July 21, 2017

Woadwaxen

Genista tinctoria - Dyer's broom | Photo courtesy of Glen Mittelhauser/Maine Natural History Observatory

Genista tinctoria – Dyer’s broom | Photo courtesy of Glen Mittelhauser/Maine Natural History Observatory

With a common name Elmer Fudd might find easy to say, Genista tinctoria is a shrub native to Europe and Turkey. Known for its bright green stems – which are the source of another common name, dyer’s greenwood – this member of the pea family grows up to 3 feet in height and width, preferring meadows and fields. Other common names include dyer’s broom and woadwaxen, a nod to its use as a dye plant. All parts produce a yellow dye that has been used for centuries to dye wool. When combined with woad, a blue, it produces an “excellent green.” The plant can be found throughout a number of states, but especially in New England, with the exception of New Hampshire. It is hardy to Zone 2.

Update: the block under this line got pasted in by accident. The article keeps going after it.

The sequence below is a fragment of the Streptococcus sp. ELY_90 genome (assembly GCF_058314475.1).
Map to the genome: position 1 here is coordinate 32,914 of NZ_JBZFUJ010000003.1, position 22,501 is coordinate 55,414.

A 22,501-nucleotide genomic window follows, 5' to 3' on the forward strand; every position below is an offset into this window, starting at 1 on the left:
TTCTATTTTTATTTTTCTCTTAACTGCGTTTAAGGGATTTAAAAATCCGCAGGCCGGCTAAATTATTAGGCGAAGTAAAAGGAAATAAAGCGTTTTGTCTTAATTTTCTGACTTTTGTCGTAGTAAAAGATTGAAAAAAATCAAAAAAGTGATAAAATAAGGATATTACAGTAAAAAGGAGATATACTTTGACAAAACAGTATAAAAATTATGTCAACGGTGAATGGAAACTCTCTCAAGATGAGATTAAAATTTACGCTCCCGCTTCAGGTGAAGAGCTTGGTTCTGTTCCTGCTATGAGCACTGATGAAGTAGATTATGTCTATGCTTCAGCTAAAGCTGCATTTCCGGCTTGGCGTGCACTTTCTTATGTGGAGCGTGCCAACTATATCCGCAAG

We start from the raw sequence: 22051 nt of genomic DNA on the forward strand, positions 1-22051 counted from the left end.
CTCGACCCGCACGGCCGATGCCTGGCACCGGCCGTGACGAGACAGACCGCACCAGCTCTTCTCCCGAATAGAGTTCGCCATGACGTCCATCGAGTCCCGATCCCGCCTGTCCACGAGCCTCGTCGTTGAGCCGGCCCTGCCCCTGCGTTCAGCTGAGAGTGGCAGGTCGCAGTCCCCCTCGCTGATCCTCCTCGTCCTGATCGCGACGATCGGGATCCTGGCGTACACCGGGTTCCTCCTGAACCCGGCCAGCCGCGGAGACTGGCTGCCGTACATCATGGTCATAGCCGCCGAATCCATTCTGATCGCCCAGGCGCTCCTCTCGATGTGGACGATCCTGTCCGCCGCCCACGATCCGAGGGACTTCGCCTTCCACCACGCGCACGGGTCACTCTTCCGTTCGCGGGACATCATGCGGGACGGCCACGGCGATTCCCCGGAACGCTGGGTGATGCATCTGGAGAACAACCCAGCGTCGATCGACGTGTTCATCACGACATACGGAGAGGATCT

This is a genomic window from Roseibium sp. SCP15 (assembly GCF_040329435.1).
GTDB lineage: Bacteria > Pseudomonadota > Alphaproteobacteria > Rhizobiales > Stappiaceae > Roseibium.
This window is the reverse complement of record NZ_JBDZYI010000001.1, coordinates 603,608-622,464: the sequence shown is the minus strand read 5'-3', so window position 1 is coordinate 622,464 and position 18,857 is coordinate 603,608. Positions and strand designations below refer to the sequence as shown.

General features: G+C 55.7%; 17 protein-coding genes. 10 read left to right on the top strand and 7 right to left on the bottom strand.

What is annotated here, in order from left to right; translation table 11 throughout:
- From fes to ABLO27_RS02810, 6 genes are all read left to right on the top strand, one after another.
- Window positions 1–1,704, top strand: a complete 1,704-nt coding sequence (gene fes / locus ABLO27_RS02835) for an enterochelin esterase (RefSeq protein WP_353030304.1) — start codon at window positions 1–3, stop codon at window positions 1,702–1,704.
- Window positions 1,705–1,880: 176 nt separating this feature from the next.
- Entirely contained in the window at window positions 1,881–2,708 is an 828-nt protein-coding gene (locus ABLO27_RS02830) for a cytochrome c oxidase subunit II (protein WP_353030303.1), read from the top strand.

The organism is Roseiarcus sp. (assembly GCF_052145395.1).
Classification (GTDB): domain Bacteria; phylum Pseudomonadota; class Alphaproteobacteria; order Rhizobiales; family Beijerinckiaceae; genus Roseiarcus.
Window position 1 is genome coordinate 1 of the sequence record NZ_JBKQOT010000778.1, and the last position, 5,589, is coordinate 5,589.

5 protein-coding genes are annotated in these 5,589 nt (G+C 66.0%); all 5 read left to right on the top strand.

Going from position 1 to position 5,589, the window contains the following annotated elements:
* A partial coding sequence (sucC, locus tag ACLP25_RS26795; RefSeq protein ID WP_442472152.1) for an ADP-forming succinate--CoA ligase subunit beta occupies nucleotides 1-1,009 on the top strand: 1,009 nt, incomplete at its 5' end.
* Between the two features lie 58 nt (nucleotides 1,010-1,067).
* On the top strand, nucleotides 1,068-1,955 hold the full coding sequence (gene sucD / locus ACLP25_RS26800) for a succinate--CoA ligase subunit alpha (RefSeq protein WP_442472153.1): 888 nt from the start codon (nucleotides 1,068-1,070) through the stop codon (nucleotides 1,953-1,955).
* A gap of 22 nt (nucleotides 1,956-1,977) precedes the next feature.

Wild Wednesday is a collaboration of Garden Maine and Glen Mittelhauser of the nonprofit Maine Natural History Observatory, www.mainenaturalhistory.org.

In 2012, Glen began working to catalog the plants of Baxter State Park, which you can read about here and find out how to sponsor a plant of your own. Courtesy of a poll taken in 2012, Garden Maine is sponsoring this lovely plant.